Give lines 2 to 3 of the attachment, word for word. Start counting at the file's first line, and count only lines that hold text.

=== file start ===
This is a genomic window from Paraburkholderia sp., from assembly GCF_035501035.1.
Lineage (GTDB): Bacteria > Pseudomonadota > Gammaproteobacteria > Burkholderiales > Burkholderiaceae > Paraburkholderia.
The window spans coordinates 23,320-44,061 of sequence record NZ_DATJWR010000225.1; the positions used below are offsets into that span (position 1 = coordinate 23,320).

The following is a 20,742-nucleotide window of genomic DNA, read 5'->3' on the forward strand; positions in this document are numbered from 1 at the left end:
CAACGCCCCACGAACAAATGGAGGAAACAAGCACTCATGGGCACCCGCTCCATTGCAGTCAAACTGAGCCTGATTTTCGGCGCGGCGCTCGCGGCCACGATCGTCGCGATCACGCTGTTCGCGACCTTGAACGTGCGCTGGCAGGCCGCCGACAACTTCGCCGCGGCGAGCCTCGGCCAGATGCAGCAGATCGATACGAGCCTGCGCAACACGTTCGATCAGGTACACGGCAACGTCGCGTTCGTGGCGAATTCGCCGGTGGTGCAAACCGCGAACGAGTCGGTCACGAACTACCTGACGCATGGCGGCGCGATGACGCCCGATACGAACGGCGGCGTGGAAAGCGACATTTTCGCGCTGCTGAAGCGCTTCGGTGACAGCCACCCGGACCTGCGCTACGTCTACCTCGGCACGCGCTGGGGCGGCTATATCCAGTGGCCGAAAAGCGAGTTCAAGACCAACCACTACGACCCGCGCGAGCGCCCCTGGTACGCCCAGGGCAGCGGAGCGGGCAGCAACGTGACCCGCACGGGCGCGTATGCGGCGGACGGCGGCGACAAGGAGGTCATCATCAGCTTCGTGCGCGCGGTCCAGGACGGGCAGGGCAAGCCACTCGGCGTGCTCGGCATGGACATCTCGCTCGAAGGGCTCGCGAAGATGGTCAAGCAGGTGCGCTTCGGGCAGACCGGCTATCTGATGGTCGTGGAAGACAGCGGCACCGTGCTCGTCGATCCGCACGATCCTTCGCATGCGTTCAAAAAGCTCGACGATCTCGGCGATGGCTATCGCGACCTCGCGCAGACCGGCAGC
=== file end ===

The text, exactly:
Lineage (GTDB): Bacteria > Pseudomonadota > Gammaproteobacteria > Burkholderiales > Burkholderiaceae > Paraburkholderia.
The window spans coordinates 23,320-44,061 of sequence record NZ_DATJWR010000225.1; the positions used below are offsets into that span (position 1 = coordinate 23,320).